vorce in France the previous
"Oh, yes, it was that wonderful
lawyer, Mr. X., who turned the
trick. He is so clever and has
never failed to get speedy re
suits. And he is -such a gentle
man and so discreet."
Mr. X may be either a Frenchman
or an American. The brokers pay
little attention to nationalities.
Many of the brokers are divorcees
themselves and supply personal
testimonials as to the painless and
effective methods of the attorneys
they are touting.
An American woman of consid
erable wealth, who has never mar
ried, remarked to a group of
friends In a hotel de luxe on the
Place Vendome:
"A mere spinster isn't in it in
Paris any more. The dancing men
pay attention to the married wo
men and try to get them to hit the
divorce trail. It pays. It isn't
necessary for 'married women to
hire Jlggilos any more. The jig
gilos have ail gone to work for the
divorce lawyers. I think I shall
apply for a Job myself."
Competition has become so keen
that one enterprising broker is
trying to get steamship lines to
announce special accommodations
for divorce seekers in the third
class, so more less wealthy Ameri
cans may be induced to avail
themselves of the French courts
Painless divorces now are ad
vertised on the billboards of Paris
along with painless dentistry.
There are special divorce newspa
pers and all Americans, immediate
ly upon their arrival in Paris, re
ceive announcements from bureaus
which offer satisfactory settlement
of all marital difficulties.
Is Awarded Compensation
1 OAKLAND, Cal- Semi-profes
sional baseball has become an in
dustrial hazard in California.
- While playing ball in an Indus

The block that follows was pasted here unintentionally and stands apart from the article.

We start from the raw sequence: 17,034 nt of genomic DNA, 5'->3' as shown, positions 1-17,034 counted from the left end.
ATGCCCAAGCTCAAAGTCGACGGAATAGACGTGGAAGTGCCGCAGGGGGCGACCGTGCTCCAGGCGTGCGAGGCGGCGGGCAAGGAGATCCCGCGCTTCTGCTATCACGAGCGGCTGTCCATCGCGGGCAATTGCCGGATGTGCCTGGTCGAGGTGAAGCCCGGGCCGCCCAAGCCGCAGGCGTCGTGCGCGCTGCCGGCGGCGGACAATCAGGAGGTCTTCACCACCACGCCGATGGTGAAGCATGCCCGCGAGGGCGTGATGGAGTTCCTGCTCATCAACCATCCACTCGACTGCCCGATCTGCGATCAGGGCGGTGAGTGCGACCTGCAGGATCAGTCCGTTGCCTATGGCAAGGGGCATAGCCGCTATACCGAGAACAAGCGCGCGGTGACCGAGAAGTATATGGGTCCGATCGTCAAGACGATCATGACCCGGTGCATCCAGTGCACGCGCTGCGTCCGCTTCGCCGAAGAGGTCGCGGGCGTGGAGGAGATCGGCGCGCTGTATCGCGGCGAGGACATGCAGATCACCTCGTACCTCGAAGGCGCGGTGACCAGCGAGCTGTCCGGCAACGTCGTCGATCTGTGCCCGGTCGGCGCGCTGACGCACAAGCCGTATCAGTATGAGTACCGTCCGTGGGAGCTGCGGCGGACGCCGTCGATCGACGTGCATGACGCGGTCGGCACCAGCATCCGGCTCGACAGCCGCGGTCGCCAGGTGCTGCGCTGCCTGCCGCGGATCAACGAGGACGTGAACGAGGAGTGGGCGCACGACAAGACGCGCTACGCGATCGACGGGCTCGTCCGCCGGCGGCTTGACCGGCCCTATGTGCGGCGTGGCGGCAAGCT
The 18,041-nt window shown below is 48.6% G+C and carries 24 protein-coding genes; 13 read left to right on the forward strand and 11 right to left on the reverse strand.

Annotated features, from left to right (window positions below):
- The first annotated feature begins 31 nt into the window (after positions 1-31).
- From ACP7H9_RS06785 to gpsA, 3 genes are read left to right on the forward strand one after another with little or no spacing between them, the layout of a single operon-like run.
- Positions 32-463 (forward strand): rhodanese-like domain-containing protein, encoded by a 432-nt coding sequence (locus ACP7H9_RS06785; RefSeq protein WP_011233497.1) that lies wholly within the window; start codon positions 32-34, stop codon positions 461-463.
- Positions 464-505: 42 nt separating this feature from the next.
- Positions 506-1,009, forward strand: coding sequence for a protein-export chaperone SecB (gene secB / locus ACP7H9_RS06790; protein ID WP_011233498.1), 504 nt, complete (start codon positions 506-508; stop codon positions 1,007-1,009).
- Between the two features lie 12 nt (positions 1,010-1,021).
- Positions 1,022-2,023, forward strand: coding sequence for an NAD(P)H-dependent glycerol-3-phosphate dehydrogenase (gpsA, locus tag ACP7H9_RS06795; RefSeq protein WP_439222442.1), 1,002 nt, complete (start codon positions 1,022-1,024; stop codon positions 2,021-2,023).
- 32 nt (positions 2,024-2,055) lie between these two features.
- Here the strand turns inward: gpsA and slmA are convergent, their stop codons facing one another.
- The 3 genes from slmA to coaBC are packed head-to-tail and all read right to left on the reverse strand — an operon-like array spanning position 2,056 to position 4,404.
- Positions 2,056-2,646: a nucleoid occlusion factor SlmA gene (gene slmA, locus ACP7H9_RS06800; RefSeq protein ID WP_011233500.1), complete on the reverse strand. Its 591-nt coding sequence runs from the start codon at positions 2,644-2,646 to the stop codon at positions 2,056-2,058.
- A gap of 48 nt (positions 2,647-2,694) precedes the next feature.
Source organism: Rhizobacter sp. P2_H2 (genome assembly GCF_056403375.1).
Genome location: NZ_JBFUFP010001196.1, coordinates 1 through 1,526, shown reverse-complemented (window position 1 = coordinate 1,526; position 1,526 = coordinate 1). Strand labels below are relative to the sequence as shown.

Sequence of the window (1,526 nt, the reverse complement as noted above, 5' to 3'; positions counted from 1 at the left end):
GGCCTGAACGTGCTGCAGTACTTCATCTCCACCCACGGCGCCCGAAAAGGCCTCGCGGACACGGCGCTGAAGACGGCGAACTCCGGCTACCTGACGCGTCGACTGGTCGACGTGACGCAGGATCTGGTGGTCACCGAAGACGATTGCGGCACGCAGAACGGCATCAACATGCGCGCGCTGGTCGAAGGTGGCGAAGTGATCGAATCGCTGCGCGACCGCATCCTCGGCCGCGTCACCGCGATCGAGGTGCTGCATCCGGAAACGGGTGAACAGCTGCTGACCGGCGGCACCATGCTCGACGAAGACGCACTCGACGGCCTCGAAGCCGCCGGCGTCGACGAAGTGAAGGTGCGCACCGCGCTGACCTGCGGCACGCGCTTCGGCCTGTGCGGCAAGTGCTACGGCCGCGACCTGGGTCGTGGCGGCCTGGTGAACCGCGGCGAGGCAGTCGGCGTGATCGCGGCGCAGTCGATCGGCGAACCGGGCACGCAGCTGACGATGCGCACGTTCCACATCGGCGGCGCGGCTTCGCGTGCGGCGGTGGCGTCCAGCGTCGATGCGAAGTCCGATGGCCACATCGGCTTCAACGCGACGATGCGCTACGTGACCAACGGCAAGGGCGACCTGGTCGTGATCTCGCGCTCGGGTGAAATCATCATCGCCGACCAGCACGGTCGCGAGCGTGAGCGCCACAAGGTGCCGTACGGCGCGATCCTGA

trial league, E. L. French, ;
Sacramento salesman, sustained a
fractured Jaw. The state industrial
accident commission refunded him
his medical expenses and paid for
the time lost from his work.
Hotel Marion
Tabic d'Hotc
Canape ala Regalia -'
rot age Imperial - . Consomme De Steal
Celery Heart Sweet Mixed Pickles ,
Choice of:
Fresh Shrimps Newburg en.Caise
Spring Lamb Chops, Provencal
Roast Stuffed Turkey, Cranberry Sauce ,
Mashed Potatoes Parisiene Vegetables
Salade a la Rexie
Cherry Marshmellow Ice Cream and Small Cake
English Plum Pudding, Hard Sauce
Choice of Pie
Coffee .
.f 1.00 per plate:
5:45 to 8 P.M.
A i
MANILA. Prescription filling
by women is on the increase in
Manila. In the latest crop of 119
new pharmacists, who took the
oath before the Board of Pharma
ceutical Examiners, 30 were
women. Virtually! 50 of the
students of pharmacy in the lead
ing colleges of Manila are women
Editorial Note: Because the
principles underlying : the Boy
Scout movement are among tne
finest at work in boys life, The
Oregon Statesman has offered a
department in the Sunday papar
for the organization's exclusive
Scout news, furnished by the
boys themselves, will be found
regularly in the Sunday issue.
This Is the first Sunday that
we have been given regular news
paper space, this space will be
available for us every week. We
want interesting news items from
each troop every week. Each
troop should appoint a troop re
porter who will be responsible for
the publication of the weekly
events of his troop . Of course
If your troop isn't doing anything
we won't hear from you. In order
to insure publication your troop
news must be in to the Scout
headquarters not later than 9:30
Friday evenings. Which troop will
give us the livest dope?
Patrol Leaders to Meet
The patrol leaders of the state
are having their annual meeting